The thing about ...

Painkillers

Whatever happened to aspirin? Do you remember? They were the little round white pills people used to take for headaches. You don't see many of them these days. The Nineties response to the question "Does anybody have an aspirin?" is not "Have a look in the bathroom cabinet", but "Sorry. I've only got Nurofen, Anadin Extra, Codeine..."

Since the Government's deregulation of drugs and the increased availability of previously controlled substances without prescription, we seem to have turned into a nation of wimps. The advent of Nurofen on the open market has revolutionised our attitude to pain: and not for the good. Sure, they work; Nurofen work like a dream, actually, but their widespread use for the control of minor afflictions does bring the words "sledgehammer" and "walnut" to mind.

The thing about these powerful, sexed-up painkillers is that the only beneficiaries from their use in the long-term is the drugs companies. A hundred aspirin retail at pounds 1.02 in Boots. The equivalent quantity of Nurofen costs pounds 7.95. Two pounds twenty five will buy you 24 Anadin Extra and 24 Panadol cost pounds 2.17. Many retailers now refuse to stock generic Ibuprofen because the profit margins are so much higher on the branded versions.You sigh with relief, they laugh all the way to the bank.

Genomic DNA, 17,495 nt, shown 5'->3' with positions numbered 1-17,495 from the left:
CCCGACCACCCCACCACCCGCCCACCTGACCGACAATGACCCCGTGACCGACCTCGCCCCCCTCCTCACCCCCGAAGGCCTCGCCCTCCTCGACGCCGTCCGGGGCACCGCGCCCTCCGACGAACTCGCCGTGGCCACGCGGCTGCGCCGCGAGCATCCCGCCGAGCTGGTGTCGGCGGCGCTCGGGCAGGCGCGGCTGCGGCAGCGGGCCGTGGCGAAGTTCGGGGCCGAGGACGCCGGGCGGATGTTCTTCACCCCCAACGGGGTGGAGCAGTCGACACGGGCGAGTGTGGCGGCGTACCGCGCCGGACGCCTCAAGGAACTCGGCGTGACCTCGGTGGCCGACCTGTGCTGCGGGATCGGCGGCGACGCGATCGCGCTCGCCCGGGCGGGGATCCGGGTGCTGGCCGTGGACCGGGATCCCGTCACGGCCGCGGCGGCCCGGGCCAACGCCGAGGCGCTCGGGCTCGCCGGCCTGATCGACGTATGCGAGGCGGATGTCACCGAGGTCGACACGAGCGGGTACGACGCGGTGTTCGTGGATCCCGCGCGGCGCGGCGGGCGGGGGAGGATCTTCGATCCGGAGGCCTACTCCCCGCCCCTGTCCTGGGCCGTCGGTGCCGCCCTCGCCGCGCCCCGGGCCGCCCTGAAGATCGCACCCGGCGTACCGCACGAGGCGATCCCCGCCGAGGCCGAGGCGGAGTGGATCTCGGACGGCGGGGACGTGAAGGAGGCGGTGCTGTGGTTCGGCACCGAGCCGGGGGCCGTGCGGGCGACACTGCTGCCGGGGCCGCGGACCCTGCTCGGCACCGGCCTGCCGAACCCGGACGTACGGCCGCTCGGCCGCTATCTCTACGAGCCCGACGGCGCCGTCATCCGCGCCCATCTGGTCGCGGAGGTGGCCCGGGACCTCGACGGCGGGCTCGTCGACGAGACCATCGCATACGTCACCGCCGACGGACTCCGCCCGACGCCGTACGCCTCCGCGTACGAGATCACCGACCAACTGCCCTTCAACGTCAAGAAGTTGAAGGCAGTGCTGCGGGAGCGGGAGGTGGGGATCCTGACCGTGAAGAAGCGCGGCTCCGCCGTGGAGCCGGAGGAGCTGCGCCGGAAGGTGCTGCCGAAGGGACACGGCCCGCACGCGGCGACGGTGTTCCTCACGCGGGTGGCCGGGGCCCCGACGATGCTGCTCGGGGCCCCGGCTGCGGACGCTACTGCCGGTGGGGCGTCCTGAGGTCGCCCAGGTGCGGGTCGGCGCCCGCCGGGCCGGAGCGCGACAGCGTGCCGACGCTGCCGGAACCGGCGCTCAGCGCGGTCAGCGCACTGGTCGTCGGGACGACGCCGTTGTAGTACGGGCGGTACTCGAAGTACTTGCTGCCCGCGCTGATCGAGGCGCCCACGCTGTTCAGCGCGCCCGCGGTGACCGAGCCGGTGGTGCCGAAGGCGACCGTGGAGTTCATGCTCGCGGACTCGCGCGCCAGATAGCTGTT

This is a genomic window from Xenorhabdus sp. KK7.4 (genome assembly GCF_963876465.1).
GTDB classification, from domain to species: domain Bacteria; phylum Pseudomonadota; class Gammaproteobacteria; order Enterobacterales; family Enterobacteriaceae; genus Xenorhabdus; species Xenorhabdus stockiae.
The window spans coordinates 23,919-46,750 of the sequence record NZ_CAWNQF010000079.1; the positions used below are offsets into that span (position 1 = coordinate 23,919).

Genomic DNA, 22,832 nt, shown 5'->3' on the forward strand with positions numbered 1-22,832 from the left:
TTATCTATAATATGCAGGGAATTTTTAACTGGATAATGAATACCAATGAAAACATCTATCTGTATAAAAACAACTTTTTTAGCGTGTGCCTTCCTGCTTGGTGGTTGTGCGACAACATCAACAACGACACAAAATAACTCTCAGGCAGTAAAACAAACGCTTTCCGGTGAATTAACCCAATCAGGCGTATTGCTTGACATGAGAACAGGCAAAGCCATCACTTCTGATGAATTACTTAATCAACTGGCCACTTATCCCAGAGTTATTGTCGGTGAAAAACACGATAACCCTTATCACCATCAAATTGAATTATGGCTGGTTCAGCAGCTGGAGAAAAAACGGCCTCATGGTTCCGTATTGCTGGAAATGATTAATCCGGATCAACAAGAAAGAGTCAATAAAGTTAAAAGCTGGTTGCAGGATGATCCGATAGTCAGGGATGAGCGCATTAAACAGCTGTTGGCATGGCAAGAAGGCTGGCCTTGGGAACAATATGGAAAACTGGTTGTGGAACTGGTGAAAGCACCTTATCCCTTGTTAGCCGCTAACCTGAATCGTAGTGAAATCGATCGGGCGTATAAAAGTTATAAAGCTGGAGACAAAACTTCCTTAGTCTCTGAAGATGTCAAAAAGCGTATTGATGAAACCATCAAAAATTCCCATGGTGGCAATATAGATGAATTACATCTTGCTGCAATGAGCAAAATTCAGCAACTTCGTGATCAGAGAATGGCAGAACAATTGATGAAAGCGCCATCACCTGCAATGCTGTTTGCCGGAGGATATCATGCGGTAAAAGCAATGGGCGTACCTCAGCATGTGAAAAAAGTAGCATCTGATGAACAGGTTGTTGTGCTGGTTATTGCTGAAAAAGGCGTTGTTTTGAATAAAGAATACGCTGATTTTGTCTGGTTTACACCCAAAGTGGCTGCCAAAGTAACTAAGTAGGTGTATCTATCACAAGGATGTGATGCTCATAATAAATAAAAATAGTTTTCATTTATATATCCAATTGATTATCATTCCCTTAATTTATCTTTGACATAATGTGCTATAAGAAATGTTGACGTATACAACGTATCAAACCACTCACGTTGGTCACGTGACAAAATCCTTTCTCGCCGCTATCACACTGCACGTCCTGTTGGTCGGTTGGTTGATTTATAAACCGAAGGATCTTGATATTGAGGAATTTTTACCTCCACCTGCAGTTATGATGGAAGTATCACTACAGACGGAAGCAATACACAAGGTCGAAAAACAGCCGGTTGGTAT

And there's more. A recent report suggested that the regular use of painkillers increases the incidence of pain. Most tablets work by blocking the pain receptors. Pain, of course, usually exists for a reason, like telling you not to walk on your broken leg. So the wily old body adjusts over the course of time and makes the pain receptors more sensitive. The result? More, and fiercer, headaches.

No one would suggest that you never take a pill, but there are ways of not having to. If, for instance, you concentrate on and visualise your pain - give it a colour, a shape, a name, and pinpoint where it is - you can also visualise drawing it out of your body and throwing it away, or (my personal favourite) giving it to an enemy. It takes about five minutes and a certain amount of practice to get right, but the results can be staggering. Sure, be sceptical. But you never know, the New Agers might just have the last laugh.

Serena Mackesy

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